A worldwide scam centred on “Chinese gold” or “buried treasure” could be making a reappearance in Richmond.
Authorities in the U.S. have been in contact with Richmond RCMP, after several U.S.-based reports indicated the scam is once again gaining traction across the border.
Based on these reports, Richmond RCMP said scammers may be using new variations of the con, evolved from prior contact with law enforcement agencies.
The scam typically utilizes props such as gold Buddha statues, gold ingots, or an ancient letter or will. Scammers primarily target native Mandarin speakers, making contact with their victims either by visiting them or phoning them, according to the RCMP.
People thought to have a good financial standing are also targeted at random.
Richmond RCMP said that, historically, scammers visit practitioners of traditional Chinese medicine, “feigning illness due to the stress of having discovered a will/letter and a quantity of gold at a construction site.”
The scammer typically claims to be a construction worker with no legal status in the country, and that they unearthed the “buried treasure” while working.
After this introduction, the scammer asks the victim for help and offers to sell the gold for a “fraction of market pricing,” according to Richmond Mounties.
Often, there is more than one individual involved in the scam, as the original scammer will need others to assist them in “authenticating” the gold, in a meeting they set up with the victim.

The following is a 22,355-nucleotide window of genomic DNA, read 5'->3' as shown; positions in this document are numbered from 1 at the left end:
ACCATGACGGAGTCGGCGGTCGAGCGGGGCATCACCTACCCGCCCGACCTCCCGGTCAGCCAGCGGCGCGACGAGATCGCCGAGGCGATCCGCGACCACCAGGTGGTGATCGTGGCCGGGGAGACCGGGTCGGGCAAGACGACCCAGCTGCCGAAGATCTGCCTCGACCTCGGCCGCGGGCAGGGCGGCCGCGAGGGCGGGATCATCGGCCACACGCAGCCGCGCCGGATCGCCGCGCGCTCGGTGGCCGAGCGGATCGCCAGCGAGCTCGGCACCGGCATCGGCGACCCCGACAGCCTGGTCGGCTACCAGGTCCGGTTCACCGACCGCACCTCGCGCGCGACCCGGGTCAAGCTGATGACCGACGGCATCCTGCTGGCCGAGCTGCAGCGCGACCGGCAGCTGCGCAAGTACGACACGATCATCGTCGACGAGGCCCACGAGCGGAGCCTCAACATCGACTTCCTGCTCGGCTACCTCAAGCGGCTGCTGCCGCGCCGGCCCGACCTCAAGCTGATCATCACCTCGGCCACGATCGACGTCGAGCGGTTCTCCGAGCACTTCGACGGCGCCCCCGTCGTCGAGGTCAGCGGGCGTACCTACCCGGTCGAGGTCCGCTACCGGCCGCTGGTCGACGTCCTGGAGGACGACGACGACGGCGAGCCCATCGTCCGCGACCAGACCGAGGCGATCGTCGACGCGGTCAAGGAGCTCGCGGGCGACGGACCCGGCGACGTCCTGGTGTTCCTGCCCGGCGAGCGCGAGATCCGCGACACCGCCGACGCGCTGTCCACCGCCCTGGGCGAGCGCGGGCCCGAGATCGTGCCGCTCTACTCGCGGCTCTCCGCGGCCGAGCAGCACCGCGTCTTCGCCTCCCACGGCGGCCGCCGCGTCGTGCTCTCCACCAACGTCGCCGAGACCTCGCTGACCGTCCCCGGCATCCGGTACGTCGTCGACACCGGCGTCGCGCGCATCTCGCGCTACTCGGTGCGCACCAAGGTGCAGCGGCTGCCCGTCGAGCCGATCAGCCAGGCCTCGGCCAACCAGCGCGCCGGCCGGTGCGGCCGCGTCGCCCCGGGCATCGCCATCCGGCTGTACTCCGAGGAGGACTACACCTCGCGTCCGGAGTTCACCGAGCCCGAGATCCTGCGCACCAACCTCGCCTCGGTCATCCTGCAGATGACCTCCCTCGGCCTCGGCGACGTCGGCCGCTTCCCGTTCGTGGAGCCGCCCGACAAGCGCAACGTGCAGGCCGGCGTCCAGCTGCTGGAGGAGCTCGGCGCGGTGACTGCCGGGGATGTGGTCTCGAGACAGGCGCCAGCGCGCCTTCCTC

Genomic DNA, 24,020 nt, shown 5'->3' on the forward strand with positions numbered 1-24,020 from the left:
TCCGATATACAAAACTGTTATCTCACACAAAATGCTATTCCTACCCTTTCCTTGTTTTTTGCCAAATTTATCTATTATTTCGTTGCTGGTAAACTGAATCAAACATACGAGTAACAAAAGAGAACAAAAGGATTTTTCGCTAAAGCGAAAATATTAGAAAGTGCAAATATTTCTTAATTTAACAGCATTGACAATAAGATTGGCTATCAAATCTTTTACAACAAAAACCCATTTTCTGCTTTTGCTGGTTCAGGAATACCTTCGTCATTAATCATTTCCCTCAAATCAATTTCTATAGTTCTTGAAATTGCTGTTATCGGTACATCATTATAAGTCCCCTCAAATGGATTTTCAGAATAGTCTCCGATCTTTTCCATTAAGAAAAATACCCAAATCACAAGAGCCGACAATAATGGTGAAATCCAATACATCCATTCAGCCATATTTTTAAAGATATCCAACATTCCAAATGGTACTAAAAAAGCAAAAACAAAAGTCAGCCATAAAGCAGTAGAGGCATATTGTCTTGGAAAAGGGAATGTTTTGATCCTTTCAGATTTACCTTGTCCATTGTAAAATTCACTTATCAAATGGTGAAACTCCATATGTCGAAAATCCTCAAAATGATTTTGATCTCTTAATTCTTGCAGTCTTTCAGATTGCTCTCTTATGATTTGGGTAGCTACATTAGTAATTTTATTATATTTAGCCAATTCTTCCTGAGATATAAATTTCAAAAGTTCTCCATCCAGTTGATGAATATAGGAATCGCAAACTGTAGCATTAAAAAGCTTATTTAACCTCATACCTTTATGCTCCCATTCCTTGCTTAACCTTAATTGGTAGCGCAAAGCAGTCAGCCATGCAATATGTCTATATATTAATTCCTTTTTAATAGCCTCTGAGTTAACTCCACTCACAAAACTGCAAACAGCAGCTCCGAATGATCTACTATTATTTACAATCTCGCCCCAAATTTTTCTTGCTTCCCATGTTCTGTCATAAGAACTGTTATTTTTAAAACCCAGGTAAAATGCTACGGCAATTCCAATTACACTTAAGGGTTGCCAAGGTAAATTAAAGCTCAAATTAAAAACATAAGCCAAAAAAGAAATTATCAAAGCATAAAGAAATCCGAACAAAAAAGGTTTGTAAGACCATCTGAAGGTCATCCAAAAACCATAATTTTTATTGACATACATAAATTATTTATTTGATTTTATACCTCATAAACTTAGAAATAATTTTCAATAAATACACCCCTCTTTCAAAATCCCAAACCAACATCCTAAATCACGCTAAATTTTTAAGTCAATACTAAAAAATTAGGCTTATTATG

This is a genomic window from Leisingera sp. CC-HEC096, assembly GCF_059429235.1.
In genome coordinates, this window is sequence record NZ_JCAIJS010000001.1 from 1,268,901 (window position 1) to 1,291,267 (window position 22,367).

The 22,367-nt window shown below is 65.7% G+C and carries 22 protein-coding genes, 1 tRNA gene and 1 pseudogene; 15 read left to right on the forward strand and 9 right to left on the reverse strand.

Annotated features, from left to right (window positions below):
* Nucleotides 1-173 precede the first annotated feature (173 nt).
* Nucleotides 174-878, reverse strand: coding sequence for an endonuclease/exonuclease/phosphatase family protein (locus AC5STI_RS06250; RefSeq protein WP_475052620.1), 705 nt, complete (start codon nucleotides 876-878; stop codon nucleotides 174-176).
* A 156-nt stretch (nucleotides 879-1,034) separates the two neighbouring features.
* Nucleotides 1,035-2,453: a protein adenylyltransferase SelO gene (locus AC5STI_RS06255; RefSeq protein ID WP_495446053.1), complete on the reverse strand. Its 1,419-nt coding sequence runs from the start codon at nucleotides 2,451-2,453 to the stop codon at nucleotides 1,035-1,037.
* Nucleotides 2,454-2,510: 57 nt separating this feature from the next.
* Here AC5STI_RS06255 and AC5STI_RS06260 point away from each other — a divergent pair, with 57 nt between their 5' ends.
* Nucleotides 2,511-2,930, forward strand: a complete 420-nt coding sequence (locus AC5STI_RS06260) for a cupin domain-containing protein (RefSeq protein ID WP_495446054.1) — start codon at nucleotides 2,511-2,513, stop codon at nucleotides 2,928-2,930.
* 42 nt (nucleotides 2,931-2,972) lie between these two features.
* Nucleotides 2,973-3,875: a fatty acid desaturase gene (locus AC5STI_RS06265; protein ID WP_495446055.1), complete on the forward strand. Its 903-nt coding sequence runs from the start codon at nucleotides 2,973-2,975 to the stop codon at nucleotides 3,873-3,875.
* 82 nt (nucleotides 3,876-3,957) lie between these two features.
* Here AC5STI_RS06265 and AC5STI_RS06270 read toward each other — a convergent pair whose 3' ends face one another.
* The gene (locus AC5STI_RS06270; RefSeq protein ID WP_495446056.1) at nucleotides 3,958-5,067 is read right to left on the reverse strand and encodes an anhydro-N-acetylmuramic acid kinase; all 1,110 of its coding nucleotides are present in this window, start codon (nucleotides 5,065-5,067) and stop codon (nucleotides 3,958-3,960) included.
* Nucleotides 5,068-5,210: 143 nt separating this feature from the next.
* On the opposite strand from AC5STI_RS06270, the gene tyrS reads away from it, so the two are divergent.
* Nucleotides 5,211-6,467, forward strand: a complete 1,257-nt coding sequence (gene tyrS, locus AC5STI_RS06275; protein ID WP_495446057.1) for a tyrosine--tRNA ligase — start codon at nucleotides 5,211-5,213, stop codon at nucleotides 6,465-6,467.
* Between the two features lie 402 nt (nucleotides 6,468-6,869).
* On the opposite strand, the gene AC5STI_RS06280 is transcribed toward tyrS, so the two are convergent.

The victim is also invited to have the gold inspected independently — the con artists will provide a piece of real gold apparently sawed off one of the ingots.
The victim then arranges to pay the scammers in cash for the gold. Once they’ve received the funds, they flee the country or region, said Richmond RCMP.
Richmond Mounties conducted successful investigations against the scam in 2015 and 2017.
In 2015, Bao Sheng Zhong, a Chinese national, was arrested and charged by Richmond Mounties for a scheme involving fake, purportedly-ancient Chinese gold Buddha figurines and ingots.
Zhong was ultimately convicted and deported to China.
In January 2018, Richmond RCMP arrested and charged Dejin Xu and Zhong Yang — also Chinese nationals — in connection to a similar scam.
Through their investigations, Richmond RCMP have assisted law enforcement agencies worldwide.
The fake Chinese gold scheme first appeared in Richmond in 2010. It has since appeared in various iterations around the world.